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Talking Pierre The Parrot is an interactive children’s app. Caution: In app purchases and frequent advertising
No gambling content found in the levels played
This review of Talking Pierre The Parrot was completed by the Australian Council on Children and the Media (ACCM) on 4 August 2016.
This section contains details about the app provided by an ACCM Reviewer.
|Name of app:||Talking Pierre The Parrot|
|Platform reviewed:||Apple App Store, Google Play|
|ACCM suggested age:||14+ due to in app purchases and frequent advertising|
|Gambling content advice:||No gambling content found in the levels played|
This review of Talking Pierre The Parrot contains the following information:
All features of this app were investigated.
Talking Pierre The Parrot is an interactive children’s app. There is no central objective, but players are provided with a range of options in regards to speaking with Pierre such as playing with him and watching him interact with various objects. The skills required to play the app are predominantly motor skills.
When the app is first opened, players are asked to enter their year of birth – it then offers them the option to ‘Use the app in Child Mode’. If players select ‘Yes’ to this, they are shown a pop-up box ‘For Grown-Ups’ and must enter the numeric digits corresponding to words such as ‘Three, Two, Three’. It then asks users if they would like to remove advertisements within the app, which can be done for an in-app purchase of $2.99. If players close this and opt not to remove ads, a full-screen static advertisement is immediately shown – it must be manually closed with an ‘x’ in the top left-hand corner and advertises Foxtel for businesses. Other full-screen ads advertise things such as the company Screenwise, the International Institute of Technology, etc. Furthermore, there are banner ads placed along the bottom of the screen during gameplay itself – these advertise things such as NRMA, Road Vision (a lighting/LED company), etc.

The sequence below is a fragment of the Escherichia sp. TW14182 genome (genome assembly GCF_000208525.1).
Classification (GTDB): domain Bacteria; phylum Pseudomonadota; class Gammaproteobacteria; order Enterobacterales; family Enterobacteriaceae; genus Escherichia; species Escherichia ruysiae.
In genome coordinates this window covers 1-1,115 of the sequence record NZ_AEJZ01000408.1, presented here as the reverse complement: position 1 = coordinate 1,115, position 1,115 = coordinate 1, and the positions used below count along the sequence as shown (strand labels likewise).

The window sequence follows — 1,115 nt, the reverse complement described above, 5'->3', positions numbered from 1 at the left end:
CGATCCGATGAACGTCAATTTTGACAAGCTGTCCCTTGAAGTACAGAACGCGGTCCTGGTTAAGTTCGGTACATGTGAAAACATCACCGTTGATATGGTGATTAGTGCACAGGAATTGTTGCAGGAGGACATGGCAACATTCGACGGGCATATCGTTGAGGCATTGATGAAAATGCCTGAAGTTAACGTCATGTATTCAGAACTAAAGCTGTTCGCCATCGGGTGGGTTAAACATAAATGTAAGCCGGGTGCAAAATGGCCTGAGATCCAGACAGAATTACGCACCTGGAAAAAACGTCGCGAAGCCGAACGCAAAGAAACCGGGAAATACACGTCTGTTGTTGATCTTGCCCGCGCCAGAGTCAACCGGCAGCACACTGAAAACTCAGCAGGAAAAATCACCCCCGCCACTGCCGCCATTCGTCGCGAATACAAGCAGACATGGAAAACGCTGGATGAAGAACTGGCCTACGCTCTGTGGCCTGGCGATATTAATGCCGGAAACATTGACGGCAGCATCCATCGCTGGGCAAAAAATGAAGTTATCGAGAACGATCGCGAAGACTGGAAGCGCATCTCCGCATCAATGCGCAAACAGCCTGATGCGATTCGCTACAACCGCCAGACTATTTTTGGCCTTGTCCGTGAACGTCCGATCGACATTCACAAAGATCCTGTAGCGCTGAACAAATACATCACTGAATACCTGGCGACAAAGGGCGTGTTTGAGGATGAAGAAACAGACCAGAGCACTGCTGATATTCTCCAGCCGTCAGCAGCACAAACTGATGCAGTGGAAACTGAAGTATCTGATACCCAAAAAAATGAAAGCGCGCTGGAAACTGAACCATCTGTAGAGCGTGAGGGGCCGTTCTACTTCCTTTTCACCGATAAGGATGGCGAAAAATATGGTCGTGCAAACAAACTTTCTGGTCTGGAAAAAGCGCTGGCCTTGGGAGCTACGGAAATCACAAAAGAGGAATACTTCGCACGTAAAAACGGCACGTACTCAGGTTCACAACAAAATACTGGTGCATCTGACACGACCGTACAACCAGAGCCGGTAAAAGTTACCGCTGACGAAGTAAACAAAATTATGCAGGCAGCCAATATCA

Players are then brought to the central gameplay screen – this shows a large green animated parrot in the centre of the screen, sitting on a kitchen bench top. There are multiple icons positioned around the edges of the screen. A small letter ‘i’ offers users the ability to enter back into Grown-Up Mode. When this is done, two additional icons appear. One icon takes users to a long list of videos on the developer’s Youtube page – these are generally several minutes long (although some extend up to 20 minutes) and contain stories such as ‘Talking Ginger’s Story Time: Around The World’. These animated videos do not appear to contain inappropriate content and seem to be appropriately themed. Adults are also given an option to record the footage of whatever users make Pierre do and to then share this via social media (with options such as Facebook, Gmail, Youtube and WhatsApp all provided).
There is also a small icon of a different animated character in the top right-hand corner, which takes users to a range of static advertisements for similar apps by the same developer. These can be scrolled through and then must be manually closed, or players can opt to click the ‘Play for free’ option on each of the ads. Those advertised include apps such as ‘My Talking Angela’, ‘My Talking Tom’, ‘Talking Tom Gold Run’, etc.